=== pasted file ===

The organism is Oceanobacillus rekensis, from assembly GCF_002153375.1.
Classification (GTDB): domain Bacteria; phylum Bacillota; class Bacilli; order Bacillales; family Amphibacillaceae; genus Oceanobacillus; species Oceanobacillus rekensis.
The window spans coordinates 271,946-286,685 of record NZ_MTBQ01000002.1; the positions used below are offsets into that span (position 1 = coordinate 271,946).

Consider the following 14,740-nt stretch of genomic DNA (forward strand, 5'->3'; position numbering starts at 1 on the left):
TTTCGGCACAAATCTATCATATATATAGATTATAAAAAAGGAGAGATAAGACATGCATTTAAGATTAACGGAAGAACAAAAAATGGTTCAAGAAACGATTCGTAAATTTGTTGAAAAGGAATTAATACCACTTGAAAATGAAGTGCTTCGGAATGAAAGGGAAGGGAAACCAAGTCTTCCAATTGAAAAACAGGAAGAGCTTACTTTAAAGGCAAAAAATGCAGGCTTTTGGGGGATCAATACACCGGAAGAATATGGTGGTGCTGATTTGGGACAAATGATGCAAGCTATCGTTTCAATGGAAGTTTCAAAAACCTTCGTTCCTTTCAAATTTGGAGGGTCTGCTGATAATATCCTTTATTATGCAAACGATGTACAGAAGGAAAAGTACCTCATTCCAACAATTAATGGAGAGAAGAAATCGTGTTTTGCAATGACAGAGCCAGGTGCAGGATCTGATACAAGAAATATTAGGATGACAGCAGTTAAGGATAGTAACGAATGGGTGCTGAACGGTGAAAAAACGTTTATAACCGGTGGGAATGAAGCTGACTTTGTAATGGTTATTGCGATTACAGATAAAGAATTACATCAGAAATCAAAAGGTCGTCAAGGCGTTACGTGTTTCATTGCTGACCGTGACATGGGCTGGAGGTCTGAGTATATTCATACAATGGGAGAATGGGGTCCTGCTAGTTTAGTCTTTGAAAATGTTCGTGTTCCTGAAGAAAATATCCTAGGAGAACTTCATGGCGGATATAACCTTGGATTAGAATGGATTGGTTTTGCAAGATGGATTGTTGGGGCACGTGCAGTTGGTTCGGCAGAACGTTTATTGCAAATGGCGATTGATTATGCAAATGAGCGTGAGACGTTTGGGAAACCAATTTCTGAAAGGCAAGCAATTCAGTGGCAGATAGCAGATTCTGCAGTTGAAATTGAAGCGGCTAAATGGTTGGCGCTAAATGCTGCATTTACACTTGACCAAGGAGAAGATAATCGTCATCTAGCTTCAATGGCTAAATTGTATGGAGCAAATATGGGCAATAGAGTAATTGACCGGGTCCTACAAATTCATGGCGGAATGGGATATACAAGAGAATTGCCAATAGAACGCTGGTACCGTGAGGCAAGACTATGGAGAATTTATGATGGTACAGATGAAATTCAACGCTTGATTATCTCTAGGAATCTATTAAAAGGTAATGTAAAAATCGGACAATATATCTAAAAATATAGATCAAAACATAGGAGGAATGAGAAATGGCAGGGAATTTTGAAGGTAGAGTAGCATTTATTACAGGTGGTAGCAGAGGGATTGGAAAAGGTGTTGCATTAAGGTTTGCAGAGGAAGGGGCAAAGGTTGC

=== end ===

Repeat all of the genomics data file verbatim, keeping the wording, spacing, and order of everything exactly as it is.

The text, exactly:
The organism is Oceanobacillus rekensis, from assembly GCF_002153375.1.
Classification (GTDB): domain Bacteria; phylum Bacillota; class Bacilli; order Bacillales; family Amphibacillaceae; genus Oceanobacillus; species Oceanobacillus rekensis.
The window spans coordinates 271,946-286,685 of record NZ_MTBQ01000002.1; the positions used below are offsets into that span (position 1 = coordinate 271,946).

Consider the following 14,740-nt stretch of genomic DNA (forward strand, 5'->3'; position numbering starts at 1 on the left):
TTTCGGCACAAATCTATCATATATATAGATTATAAAAAAGGAGAGATAAGACATGCATTTAAGATTAACGGAAGAACAAAAAATGGTTCAAGAAACGATTCGTAAATTTGTTGAAAAGGAATTAATACCACTTGAAAATGAAGTGCTTCGGAATGAAAGGGAAGGGAAACCAAGTCTTCCAATTGAAAAACAGGAAGAGCTTACTTTAAAGGCAAAAAATGCAGGCTTTTGGGGGATCAATACACCGGAAGAATATGGTGGTGCTGATTTGGGACAAATGATGCAAGCTATCGTTTCAATGGAAGTTTCAAAAACCTTCGTTCCTTTCAAATTTGGAGGGTCTGCTGATAATATCCTTTATTATGCAAACGATGTACAGAAGGAAAAGTACCTCATTCCAACAATTAATGGAGAGAAGAAATCGTGTTTTGCAATGACAGAGCCAGGTGCAGGATCTGATACAAGAAATATTAGGATGACAGCAGTTAAGGATAGTAACGAATGGGTGCTGAACGGTGAAAAAACGTTTATAACCGGTGGGAATGAAGCTGACTTTGTAATGGTTATTGCGATTACAGATAAAGAATTACATCAGAAATCAAAAGGTCGTCAAGGCGTTACGTGTTTCATTGCTGACCGTGACATGGGCTGGAGGTCTGAGTATATTCATACAATGGGAGAATGGGGTCCTGCTAGTTTAGTCTTTGAAAATGTTCGTGTTCCTGAAGAAAATATCCTAGGAGAACTTCATGGCGGATATAACCTTGGATTAGAATGGATTGGTTTTGCAAGATGGATTGTTGGGGCACGTGCAGTTGGTTCGGCAGAACGTTTATTGCAAATGGCGATTGATTATGCAAATGAGCGTGAGACGTTTGGGAAACCAATTTCTGAAAGGCAAGCAATTCAGTGGCAGATAGCAGATTCTGCAGTTGAAATTGAAGCGGCTAAATGGTTGGCGCTAAATGCTGCATTTACACTTGACCAAGGAGAAGATAATCGTCATCTAGCTTCAATGGCTAAATTGTATGGAGCAAATATGGGCAATAGAGTAATTGACCGGGTCCTACAAATTCATGGCGGAATGGGATATACAAGAGAATTGCCAATAGAACGCTGGTACCGTGAGGCAAGACTATGGAGAATTTATGATGGTACAGATGAAATTCAACGCTTGATTATCTCTAGGAATCTATTAAAAGGTAATGTAAAAATCGGACAATATATCTAAAAATATAGATCAAAACATAGGAGGAATGAGAAATGGCAGGGAATTTTGAAGGTAGAGTAGCATTTATTACAGGTGGTAGCAGAGGGATTGGAAAAGGTGTTGCATTAAGGTTTGCAGAGGAAGGGGCAAAGGTTGC